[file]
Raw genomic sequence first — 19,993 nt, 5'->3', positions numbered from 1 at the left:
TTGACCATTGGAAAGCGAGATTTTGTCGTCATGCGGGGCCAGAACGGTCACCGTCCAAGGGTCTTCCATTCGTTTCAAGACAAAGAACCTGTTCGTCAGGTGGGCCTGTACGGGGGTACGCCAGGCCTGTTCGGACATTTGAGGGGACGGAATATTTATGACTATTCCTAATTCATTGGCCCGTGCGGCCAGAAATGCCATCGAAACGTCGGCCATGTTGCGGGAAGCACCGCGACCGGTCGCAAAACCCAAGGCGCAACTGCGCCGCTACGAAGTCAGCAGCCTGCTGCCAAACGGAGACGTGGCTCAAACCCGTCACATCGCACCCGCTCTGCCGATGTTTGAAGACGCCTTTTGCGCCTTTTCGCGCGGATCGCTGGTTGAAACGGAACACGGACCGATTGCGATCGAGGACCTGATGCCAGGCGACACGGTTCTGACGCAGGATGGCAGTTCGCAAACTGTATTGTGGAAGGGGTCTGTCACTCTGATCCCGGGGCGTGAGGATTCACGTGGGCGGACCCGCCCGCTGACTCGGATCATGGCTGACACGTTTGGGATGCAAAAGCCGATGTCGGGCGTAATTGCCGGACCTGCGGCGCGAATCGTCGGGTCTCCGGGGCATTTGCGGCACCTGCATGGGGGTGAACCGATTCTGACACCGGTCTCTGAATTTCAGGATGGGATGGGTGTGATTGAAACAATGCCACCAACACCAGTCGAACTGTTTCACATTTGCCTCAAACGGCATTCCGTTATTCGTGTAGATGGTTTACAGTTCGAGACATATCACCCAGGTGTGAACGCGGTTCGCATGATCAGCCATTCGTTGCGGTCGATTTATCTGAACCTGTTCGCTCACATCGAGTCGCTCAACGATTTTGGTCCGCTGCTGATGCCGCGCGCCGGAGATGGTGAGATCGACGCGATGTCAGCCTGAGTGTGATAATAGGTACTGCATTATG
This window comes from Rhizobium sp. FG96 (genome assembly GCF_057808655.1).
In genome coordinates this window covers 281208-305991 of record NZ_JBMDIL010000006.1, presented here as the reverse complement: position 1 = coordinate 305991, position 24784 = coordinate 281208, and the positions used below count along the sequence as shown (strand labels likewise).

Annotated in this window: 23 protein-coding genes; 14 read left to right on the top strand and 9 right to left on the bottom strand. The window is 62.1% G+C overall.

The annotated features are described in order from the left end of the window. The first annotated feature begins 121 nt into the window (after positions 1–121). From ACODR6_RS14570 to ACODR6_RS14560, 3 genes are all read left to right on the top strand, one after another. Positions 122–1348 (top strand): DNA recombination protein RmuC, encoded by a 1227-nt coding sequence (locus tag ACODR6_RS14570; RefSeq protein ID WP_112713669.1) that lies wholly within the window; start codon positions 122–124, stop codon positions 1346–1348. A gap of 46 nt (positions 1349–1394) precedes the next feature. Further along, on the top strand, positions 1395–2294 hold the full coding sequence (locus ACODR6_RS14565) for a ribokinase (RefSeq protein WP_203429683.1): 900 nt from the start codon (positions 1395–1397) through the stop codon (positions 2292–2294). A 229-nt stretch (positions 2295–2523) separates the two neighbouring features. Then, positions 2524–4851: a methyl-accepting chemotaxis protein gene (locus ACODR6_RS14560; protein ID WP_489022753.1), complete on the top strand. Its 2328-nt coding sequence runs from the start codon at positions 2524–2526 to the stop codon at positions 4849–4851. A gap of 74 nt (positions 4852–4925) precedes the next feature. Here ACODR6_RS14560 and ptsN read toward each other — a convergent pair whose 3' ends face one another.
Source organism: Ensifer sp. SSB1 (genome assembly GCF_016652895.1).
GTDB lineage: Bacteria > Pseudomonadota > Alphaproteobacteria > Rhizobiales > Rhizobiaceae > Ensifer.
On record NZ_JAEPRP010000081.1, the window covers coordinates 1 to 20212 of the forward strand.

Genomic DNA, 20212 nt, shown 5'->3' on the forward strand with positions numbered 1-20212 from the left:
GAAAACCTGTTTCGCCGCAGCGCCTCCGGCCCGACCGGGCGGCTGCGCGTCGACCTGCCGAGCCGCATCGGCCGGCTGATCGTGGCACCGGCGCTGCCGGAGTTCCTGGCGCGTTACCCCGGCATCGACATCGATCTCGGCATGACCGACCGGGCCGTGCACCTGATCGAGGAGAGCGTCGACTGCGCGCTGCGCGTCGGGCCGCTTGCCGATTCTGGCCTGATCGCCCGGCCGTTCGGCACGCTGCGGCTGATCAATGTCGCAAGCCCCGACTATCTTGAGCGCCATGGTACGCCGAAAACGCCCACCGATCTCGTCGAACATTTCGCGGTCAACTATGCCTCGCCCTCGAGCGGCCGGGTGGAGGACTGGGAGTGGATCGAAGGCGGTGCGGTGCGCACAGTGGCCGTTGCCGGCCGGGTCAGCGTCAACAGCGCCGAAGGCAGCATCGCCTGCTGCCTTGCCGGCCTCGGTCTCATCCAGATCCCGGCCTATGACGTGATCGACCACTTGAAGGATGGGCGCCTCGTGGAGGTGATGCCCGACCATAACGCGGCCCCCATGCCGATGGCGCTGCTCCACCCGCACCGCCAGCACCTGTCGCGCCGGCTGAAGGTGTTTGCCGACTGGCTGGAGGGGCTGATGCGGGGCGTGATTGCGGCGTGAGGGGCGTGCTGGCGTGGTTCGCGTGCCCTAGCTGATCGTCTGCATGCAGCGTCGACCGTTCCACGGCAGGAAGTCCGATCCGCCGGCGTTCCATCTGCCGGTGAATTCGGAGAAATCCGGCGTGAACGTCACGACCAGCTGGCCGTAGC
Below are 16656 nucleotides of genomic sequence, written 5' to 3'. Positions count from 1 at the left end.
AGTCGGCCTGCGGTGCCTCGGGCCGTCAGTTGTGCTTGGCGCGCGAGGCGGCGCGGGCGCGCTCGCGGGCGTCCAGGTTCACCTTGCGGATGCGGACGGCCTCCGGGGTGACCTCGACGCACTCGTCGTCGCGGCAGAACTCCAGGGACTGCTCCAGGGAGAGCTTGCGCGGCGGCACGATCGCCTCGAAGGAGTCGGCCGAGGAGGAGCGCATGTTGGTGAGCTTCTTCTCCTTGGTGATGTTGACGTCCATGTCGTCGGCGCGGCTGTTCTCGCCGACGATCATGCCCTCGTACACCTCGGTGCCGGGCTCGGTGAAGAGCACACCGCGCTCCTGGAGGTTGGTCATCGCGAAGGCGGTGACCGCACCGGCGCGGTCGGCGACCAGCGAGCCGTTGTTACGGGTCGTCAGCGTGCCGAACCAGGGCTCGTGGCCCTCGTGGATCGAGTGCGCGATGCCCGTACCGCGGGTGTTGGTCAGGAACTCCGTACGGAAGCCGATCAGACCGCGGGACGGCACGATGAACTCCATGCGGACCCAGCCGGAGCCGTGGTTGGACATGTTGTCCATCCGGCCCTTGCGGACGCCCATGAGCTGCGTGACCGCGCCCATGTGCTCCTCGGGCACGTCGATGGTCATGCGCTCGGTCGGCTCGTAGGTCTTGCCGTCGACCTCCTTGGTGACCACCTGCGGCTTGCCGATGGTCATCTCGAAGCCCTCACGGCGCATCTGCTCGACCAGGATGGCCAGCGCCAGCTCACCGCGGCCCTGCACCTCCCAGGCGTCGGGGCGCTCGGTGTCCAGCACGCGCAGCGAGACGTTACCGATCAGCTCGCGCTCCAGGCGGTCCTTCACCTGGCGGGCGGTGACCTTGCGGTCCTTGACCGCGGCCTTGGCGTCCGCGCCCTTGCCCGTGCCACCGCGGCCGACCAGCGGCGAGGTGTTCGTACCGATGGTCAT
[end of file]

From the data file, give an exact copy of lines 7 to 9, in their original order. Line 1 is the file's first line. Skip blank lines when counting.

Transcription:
Source organism: Ensifer sp. SSB1 (genome assembly GCF_016652895.1).
GTDB lineage: Bacteria > Pseudomonadota > Alphaproteobacteria > Rhizobiales > Rhizobiaceae > Ensifer.
On record NZ_JAEPRP010000081.1, the window covers coordinates 1 to 20212 of the forward strand.